Thanks so much BA – we have another lake… an even bigger one the same distance away in the other direction too. I’ll get some photos of that one too one day :) It’s nice because you can see the sun setting over the water there and it’s really beautiful!

  5. says

    What a great salad. I’m always wanting a good bean salad recipe. And I think tinned beans are absolutely fine. They’re cheap, they’re full of nutrition and you don’t lose any flavour by having them canned. Beautiful images too Charles xx

    • says

      Thanks Charlie – completely agree. I find tinned beans lose the consistency a bit. Like many commercially canned things they’re always over-cooked a LOT, but it’s definitely a great meal all the same!

  6. says

    I must admit I did wonder how you knew they had a library overlooking the water. :) I had to enlarge the duck photo so I could see the family reflection. It’s very clever.

    My husband loves a bean salad and this reminds me that maybe I should make one tomorrow. :)

    • says

      Thanks Maureen – yeah, we don’t go licking at their windows, but it’s hard to miss… it’s a great big glass window at the top of their house, pointing towards the lake, with shelves full of books behind it… Lovely!

  7. says

    What gorgeous photos, Charles. We have High Park within walking distance to our house and it is chuck full of cute little wild life. In fact, the folks around are cautious as we also have coyotes who will gladly munch on wondering house cats!
    Love bean salad. I understand that the Asians put something into anything beanie to make it less difficult to digest. I read it somewhere and promptly forgot what and where, so now I am on the hunt.

    • says

      Hi Eva, I always think different countries’ flora and fauna is so interesting… especially how the people adapt to the different conditions. In Sweden, the main things they have are wolves, bears and elk. I’m not sure if they have those wild in France at all… especially not around where I live. I can’t imagine what living around coyotes must be like… especially if they “munched” on my Sammy-cat!

      Just for you I did some internet-searching, and found this:

      “Digestive Spices – Indian cooking uses ginger, turmeric, and sometimes fennel and asafetida to cook with beans to make them more digestible. I especially recommend ginger and turmeric. If you use a small amount with the beans while you cook them, they aid with digestion but do not dominate the flavor.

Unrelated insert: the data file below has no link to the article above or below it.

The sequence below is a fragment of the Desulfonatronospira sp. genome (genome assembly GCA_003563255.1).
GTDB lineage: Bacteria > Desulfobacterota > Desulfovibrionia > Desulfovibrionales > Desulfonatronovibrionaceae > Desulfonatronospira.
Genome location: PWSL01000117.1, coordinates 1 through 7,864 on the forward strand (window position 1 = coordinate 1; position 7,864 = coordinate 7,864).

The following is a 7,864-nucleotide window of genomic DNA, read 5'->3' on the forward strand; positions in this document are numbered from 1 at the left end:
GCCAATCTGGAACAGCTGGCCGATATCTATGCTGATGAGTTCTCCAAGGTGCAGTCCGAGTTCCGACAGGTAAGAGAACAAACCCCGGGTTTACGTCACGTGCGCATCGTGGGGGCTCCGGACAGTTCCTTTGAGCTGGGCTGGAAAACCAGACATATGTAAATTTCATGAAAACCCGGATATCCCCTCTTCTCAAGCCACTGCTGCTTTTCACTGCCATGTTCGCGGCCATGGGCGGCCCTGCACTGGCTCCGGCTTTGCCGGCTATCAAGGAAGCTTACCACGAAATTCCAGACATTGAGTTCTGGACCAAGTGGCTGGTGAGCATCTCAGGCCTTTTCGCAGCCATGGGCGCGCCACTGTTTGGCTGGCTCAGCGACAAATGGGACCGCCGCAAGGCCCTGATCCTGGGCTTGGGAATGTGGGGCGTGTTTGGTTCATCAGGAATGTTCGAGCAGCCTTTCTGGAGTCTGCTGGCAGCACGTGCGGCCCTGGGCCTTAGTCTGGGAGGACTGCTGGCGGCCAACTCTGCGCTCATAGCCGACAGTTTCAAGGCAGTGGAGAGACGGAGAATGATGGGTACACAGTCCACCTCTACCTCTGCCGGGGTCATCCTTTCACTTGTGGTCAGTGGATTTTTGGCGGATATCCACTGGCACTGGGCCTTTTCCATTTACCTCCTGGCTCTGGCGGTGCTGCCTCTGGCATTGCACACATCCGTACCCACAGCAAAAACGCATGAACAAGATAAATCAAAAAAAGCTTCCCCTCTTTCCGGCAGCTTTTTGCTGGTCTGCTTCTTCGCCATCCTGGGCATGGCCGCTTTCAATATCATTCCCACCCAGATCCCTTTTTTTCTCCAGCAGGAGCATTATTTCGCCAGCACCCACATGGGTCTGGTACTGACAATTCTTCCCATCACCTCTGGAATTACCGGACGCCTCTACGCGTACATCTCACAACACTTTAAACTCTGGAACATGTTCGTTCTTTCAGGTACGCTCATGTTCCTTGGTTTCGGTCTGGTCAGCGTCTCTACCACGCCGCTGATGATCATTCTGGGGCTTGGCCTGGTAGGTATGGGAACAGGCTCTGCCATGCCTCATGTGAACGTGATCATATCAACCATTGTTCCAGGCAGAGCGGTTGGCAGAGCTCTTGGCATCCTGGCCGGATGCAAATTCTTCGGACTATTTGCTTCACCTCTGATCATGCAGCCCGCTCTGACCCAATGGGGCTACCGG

Japanese and far East Asian cooking uses a piece of kombu or kelp, which is a kind of seaweed, cooked in with beans.”

      Does that sound familiar? I never heard of this, though from the sources I read it seemed that properly cooked, well soaked, well rinsed beans often don’t cause that many digestive problems. I think I only cooked beans from dry twice in my life though so I wouldn’t know 😀

  8. says

    I could do with that house by the lake with the library — I’ve always wanted to live by a lake — it’s nice that someone gets to. The only lake in our town is a man-made lake in a big park where the rangers would not allow me to take up residence. Why should you not post a simple recipe? We can’t all eat big productions everyday. My blogging fear is that I will run out of things to write about because I actually eat the same foods all of the time, bringing them out and retiring them as their seasons come and go.

    • says

      Hi Sharyn – I think I’d prefer a house by a river. I’ve seen a few houses in England with a river running through the end of their garden and I always feel so jealous. I’d sit there all weekend on the bank with my feet in the water :(

      I think living next to a lake would probably cause huge problems with mosquitoes, and since they seem especially attracted to me for some reason I’d end up looking quite bad after just two nights there in the summer!

    • says

      I meant to say – I worry about losing inspiration, but there’s so many things you can eat. Even just by changing a few ingredients, one salad can be transformed to something else. Writing this blog has forced me to eat different foods too… I felt like before this, I was in a rut of maybe 30 dishes which I would just cycle through every so often.

      • says

        The thing is, I don’t view my eating habits as a rut — I don’t see anything wrong with eating the same delicious things every year in their seasons (if it ain’t broke, don’t fix it!). Now, for instance, I’m eating polenta with peaches for breakfast again. I just wonder what I’ll write about after I’ve given out all of my recipes. Trips to France are good for writing fodder though, n’est-ce pas?

        • says